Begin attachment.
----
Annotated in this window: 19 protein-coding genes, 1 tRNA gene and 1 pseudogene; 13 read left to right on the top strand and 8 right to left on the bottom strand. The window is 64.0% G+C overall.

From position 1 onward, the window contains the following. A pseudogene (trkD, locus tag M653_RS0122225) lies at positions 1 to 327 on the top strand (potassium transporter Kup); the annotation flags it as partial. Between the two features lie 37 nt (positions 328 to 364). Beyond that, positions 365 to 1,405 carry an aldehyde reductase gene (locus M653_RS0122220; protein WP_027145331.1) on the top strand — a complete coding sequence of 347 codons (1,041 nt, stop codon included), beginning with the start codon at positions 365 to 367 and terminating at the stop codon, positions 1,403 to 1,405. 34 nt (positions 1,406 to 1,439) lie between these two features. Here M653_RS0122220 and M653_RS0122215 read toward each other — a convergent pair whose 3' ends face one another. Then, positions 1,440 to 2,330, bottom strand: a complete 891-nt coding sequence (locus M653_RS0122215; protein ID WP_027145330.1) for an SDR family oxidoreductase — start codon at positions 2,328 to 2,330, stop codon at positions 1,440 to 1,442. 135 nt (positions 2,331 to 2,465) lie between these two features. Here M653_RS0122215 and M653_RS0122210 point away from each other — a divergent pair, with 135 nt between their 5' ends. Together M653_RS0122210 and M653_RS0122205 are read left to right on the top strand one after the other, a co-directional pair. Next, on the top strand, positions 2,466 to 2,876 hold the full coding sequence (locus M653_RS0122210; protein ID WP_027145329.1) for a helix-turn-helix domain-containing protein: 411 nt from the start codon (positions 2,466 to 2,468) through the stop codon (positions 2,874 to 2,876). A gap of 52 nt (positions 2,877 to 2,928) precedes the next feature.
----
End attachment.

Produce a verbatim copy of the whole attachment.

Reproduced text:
Annotated in this window: 19 protein-coding genes, 1 tRNA gene and 1 pseudogene; 13 read left to right on the top strand and 8 right to left on the bottom strand. The window is 64.0% G+C overall.

From position 1 onward, the window contains the following. A pseudogene (trkD, locus tag M653_RS0122225) lies at positions 1 to 327 on the top strand (potassium transporter Kup); the annotation flags it as partial. Between the two features lie 37 nt (positions 328 to 364). Beyond that, positions 365 to 1,405 carry an aldehyde reductase gene (locus M653_RS0122220; protein WP_027145331.1) on the top strand — a complete coding sequence of 347 codons (1,041 nt, stop codon included), beginning with the start codon at positions 365 to 367 and terminating at the stop codon, positions 1,403 to 1,405. 34 nt (positions 1,406 to 1,439) lie between these two features. Here M653_RS0122220 and M653_RS0122215 read toward each other — a convergent pair whose 3' ends face one another. Then, positions 1,440 to 2,330, bottom strand: a complete 891-nt coding sequence (locus M653_RS0122215; protein ID WP_027145330.1) for an SDR family oxidoreductase — start codon at positions 2,328 to 2,330, stop codon at positions 1,440 to 1,442. 135 nt (positions 2,331 to 2,465) lie between these two features. Here M653_RS0122215 and M653_RS0122210 point away from each other — a divergent pair, with 135 nt between their 5' ends. Together M653_RS0122210 and M653_RS0122205 are read left to right on the top strand one after the other, a co-directional pair. Next, on the top strand, positions 2,466 to 2,876 hold the full coding sequence (locus M653_RS0122210; protein ID WP_027145329.1) for a helix-turn-helix domain-containing protein: 411 nt from the start codon (positions 2,466 to 2,468) through the stop codon (positions 2,874 to 2,876). A gap of 52 nt (positions 2,877 to 2,928) precedes the next feature.